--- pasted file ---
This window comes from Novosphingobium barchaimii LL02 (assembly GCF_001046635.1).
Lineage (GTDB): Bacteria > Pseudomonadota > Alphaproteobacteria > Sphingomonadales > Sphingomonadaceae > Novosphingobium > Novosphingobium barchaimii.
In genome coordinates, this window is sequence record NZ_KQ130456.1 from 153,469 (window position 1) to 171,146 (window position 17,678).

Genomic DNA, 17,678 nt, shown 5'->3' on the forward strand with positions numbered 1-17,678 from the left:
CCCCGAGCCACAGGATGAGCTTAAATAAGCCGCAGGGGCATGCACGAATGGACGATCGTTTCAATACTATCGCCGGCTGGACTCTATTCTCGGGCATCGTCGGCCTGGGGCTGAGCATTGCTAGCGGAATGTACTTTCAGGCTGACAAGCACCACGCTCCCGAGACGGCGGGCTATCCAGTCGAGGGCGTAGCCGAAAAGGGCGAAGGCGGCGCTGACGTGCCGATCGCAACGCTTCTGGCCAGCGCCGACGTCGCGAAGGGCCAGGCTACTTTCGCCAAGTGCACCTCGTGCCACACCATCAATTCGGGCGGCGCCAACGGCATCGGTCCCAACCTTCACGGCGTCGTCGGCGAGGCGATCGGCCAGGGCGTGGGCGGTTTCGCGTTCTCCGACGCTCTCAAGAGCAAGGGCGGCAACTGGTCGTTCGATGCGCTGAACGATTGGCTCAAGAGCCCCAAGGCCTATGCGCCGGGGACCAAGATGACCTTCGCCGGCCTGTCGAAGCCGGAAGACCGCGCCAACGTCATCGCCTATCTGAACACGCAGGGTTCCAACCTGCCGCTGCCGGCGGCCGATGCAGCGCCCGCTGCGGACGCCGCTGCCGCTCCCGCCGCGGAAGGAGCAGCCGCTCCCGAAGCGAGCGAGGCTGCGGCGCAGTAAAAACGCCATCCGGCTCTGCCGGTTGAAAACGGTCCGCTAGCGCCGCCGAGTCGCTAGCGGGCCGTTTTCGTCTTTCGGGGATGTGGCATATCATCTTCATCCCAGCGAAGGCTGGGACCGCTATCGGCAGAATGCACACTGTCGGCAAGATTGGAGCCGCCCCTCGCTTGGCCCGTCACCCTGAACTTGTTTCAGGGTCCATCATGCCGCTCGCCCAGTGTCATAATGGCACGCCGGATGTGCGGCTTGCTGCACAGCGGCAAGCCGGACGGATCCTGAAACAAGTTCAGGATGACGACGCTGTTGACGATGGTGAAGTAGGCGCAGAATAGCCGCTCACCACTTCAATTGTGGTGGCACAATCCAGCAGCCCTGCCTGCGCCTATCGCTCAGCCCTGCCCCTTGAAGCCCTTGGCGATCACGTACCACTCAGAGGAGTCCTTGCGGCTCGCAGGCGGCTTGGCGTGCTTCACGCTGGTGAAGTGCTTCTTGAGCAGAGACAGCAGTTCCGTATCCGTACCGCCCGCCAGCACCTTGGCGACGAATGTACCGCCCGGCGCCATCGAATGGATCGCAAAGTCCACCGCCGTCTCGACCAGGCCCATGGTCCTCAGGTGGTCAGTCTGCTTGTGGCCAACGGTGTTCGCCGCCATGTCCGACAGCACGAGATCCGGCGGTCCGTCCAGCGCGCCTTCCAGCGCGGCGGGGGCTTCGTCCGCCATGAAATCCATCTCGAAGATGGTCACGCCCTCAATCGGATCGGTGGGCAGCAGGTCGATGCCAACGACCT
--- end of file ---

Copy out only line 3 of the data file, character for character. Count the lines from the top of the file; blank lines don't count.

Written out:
In genome coordinates, this window is sequence record NZ_KQ130456.1 from 153,469 (window position 1) to 171,146 (window position 17,678).